Can the U.S. job market accommodate such an influx of welfare recipients into the labor force? Analysts point to three kinds of evidence on this question: BLS estimates of occupational and job growth over the next decade; responses of employers to surveys on the availability of jobs and the qualifications necessary to obtain new jobs; and the historical experience of job seekers after the supply of labor increases.
BLS Occupational Forecasts
Every two years the BLS makes detailed projections of the future growth in industrial and occupational employment. Its most recent forecast was published in November 1997 and covers the period from 1996 through 2006.(11) The occupational projections are helpful for assessing welfare recipients' job prospects, because each occupation can be classified by the educational and skill requirements needed for entry into the occupation. The overwhelming majority of welfare recipients are high school dropouts or people who have failed to obtain schooling and institutional training beyond high school. The occupations most suited to workers with these limited qualifications require only short-term on-the-job training. Workers can develop the skills needed for acceptable performance in these occupations with a brief orientation or with less than a month of on-the-job instruction and experience. No formal schooling beyond high school is required. In 1996, almost 54 million people worked in these low-skill occupations, and their jobs accounted for 40 percent of total U.S. employment.(12)
Significantly, more than half of the detailed occupations with the largest projected job growth between 1996 and 2006 require only short-term training. Table 1 shows BLS estimates of projected employment gains in the 11 low-skill occupations expected to see the largest absolute gains in net employment. The first column shows the total number of people employed in the occupation during 1996. The second and third columns show the projected increase in the number employed in the occupation, measured in absolute and percentage terms, between 1996 and 2006. The last two columns show the annual requirement for new employees in the occupation measured on a gross and net basis. New employees are needed in an occupation not only because net employment in the occupation will grow but also because workers will leave the occupation to find jobs in other occupations or to retire. Over the 1996-2006 period approximately 1.27 million cashier jobs will have to be filled each year, although only 0.19 million will represent net new jobs for people with the skills needed to become cashiers.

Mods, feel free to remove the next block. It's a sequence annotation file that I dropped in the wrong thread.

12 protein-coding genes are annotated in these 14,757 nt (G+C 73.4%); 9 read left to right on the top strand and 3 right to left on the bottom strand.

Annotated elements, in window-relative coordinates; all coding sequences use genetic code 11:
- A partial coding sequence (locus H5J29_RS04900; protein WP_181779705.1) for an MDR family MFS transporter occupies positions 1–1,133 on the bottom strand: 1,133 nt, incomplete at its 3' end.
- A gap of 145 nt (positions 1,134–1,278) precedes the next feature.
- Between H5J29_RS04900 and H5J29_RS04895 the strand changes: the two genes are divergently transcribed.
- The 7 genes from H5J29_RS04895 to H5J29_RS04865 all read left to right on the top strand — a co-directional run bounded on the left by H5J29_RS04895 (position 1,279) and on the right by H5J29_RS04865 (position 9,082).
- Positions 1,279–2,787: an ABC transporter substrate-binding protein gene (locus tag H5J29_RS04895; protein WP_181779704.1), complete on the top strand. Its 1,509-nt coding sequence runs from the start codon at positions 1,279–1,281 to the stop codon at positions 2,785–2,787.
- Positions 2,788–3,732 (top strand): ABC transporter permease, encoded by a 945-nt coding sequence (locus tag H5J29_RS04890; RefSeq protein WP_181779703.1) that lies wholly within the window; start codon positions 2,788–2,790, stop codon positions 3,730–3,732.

|1996-2006 Average Annual Job Openings
|1996-2006 Change in Employment
|Percent Change||Due to Growth and Total Replacement Needs (a)||Due to Growth and Net Employment Needs (b)|
|Home health aides||495||378||76.5||180||44|
|Teacher aides and educational assistants||981||370||37.7||296||50|
|Nursing aides, orderlies, and attendants||1,312||333||25.4||340||51|
|Receptionists and information clerks||1,074||318||29.7||336||52|
|Child care workers||830||299||36.1||322||39|
|Helpers, laborers, material movers||1,737||275||15.8||598||86|
|Food counter and related workers||1,720||243||14.1||841||125|
|Food preparation workers||1,253||234||18.7||559||87|
|a Job openings due to growth plus total replacement needs represent gross annual average job openings stemming from projected employment change over the 1996-2006 period and replacement of workers who leave their jobs to work in another occupation, stop working because of retirement or other reasons, or die. [Back to text]|
|b Job openings due to growth plus net replacement needs represent annual average job openings stemming from projected employment change over the 1996-2006 period and net replacement of workers who leave their jobs to work in another occupation, leave the labor force because of retirement or other reasons, or die. Net replacements are less than total replacements because a measure of entrants is subtracted from the number leaving the occupation. [Back to text]|
|Source: Bureau of Labor Statistics, unpublished data from 1996-2006 occupational employment projections.|
Overall, the BLS predicts that net employment in low-skill occupations will rise 7.2 million in the 10 years after 1996. The percentage gain in net employment in these occupations is only slightly below the increase in total employment (13.5 percent versus 14.0 percent). The bureau therefore projects that employment growth in the lowest-skill occupations will be approximately as fast as growth of total employment. Whether this job growth is fast enough to absorb welfare recipients leaving the rolls is uncertain. The number of job openings in low-skill occupations certainly seems large enough to employ 2.5 million welfare recipients, at least eventually. The 11 occupations listed in table 1 are projected to offer 6.5 million job openings per year over the next decade, although less than 1 million of those job openings represent net additions to the stock of employment in unskilled occupations. Welfare recipients and former recipients will obtain a share of these jobs, but the percentage they obtain depends critically on their relative qualifications compared with those of other workers who will compete for the same jobs, including teenagers, poorly educated immigrants, and less-educated childless adults.